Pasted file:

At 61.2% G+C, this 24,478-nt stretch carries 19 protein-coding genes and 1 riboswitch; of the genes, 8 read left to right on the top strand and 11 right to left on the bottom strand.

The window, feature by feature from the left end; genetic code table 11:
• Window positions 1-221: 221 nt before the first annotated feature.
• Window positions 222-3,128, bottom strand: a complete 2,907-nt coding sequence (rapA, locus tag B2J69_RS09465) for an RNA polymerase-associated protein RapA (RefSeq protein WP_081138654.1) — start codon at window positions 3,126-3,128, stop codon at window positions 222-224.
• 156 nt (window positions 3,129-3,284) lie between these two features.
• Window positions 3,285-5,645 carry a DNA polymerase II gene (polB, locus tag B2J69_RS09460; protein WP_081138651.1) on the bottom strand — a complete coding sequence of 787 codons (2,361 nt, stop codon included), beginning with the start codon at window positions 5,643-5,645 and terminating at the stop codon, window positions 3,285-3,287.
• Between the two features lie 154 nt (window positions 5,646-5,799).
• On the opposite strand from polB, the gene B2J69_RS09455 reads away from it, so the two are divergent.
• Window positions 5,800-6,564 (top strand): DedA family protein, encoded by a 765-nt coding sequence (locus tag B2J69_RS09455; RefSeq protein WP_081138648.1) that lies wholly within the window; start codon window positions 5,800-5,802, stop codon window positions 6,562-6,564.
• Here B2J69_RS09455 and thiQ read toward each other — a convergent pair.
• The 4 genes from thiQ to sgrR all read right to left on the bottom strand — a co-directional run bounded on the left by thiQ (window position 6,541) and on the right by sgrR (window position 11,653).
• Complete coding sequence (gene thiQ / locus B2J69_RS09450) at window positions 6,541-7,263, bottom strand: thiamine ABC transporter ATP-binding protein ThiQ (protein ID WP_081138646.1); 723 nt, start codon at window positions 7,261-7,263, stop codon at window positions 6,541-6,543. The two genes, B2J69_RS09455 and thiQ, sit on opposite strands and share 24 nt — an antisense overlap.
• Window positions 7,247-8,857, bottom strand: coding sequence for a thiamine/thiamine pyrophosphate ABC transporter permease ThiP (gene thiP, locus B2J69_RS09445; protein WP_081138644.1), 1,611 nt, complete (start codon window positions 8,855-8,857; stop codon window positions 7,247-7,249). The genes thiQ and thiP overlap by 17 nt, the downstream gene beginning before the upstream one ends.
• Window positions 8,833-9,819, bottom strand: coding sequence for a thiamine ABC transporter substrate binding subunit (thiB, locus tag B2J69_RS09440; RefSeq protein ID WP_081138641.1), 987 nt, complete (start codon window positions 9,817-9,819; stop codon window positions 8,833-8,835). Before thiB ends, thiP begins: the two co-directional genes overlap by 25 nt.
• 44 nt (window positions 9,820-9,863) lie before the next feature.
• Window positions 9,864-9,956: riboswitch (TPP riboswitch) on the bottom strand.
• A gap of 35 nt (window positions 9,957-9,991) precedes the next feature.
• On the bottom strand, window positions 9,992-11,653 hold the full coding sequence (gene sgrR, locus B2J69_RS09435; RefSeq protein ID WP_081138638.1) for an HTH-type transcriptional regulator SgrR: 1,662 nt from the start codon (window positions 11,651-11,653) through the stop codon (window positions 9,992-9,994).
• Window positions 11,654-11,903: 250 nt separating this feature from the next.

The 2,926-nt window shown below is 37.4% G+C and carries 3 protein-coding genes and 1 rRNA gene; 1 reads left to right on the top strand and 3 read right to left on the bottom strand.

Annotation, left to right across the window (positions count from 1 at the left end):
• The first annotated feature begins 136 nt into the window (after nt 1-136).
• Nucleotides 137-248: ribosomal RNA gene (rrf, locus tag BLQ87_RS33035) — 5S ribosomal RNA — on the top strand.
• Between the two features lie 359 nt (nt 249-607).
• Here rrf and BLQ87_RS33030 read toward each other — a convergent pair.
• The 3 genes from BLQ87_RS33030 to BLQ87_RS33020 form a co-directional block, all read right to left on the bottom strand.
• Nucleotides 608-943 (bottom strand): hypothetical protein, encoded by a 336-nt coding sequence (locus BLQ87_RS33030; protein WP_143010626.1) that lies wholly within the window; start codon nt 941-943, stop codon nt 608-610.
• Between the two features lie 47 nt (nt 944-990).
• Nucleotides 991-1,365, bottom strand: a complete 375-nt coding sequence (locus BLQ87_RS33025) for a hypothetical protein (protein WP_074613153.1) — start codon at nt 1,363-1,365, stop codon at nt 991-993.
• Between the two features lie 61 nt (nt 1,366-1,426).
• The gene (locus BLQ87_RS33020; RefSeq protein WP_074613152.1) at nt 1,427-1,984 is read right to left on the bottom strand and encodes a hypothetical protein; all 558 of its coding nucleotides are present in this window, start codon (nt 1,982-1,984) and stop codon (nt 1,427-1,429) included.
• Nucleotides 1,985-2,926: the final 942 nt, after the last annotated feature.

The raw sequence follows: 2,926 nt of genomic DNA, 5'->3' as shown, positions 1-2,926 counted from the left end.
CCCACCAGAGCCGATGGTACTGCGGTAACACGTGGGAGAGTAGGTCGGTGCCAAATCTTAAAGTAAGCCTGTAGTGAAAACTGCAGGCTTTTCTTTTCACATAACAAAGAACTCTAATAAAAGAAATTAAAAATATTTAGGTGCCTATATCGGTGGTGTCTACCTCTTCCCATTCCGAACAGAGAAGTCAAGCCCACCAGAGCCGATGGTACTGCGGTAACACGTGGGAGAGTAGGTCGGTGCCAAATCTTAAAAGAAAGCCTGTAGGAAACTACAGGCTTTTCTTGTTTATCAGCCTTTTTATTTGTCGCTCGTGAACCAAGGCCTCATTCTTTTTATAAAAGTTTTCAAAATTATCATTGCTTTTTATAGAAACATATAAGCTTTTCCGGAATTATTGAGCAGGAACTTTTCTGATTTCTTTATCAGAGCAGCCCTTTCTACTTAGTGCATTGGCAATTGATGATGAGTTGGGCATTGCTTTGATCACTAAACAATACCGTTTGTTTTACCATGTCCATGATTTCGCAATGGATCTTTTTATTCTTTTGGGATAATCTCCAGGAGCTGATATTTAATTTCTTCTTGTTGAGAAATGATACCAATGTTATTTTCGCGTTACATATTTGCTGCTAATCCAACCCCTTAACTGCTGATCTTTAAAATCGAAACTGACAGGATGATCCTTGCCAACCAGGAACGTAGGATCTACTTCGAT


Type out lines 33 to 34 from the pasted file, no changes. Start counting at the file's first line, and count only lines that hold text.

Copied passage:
The raw sequence follows: 2,926 nt of genomic DNA, 5'->3' as shown, positions 1-2,926 counted from the left end.
CCCACCAGAGCCGATGGTACTGCGGTAACACGTGGGAGAGTAGGTCGGTGCCAAATCTTAAAGTAAGCCTGTAGTGAAAACTGCAGGCTTTTCTTTTCACATAACAAAGAACTCTAATAAAAGAAATTAAAAATATTTAGGTGCCTATATCGGTGGTGTCTACCTCTTCCCATTCCGAACAGAGAAGTCAAGCCCACCAGAGCCGATGGTACTGCGGTAACACGTGGGAGAGTAGGTCGGTGCCAAATCTTAAAAGAAAGCCTGTAGGAAACTACAGGCTTTTCTTGTTTATCAGCCTTTTTATTTGTCGCTCGTGAACCAAGGCCTCATTCTTTTTATAAAAGTTTTCAAAATTATCATTGCTTTTTATAGAAACATATAAGCTTTTCCGGAATTATTGAGCAGGAACTTTTCTGATTTCTTTATCAGAGCAGCCCTTTCTACTTAGTGCATTGGCAATTGATGATGAGTTGGGCATTGCTTTGATCACTAAACAATACCGTTTGTTTTACCATGTCCATGATTTCGCAATGGATCTTTTTATTCTTTTGGGATAATCTCCAGGAGCTGATATTTAATTTCTTCTTGTTGAGAAATGATACCAATGTTATTTTCGCGTTACATATTTGCTGCTAATCCAACCCCTTAACTGCTGATCTTTAAAATCGAAACTGACAGGATGATCCTTGCCAACCAGGAACGTAGGATCTACTTCGAT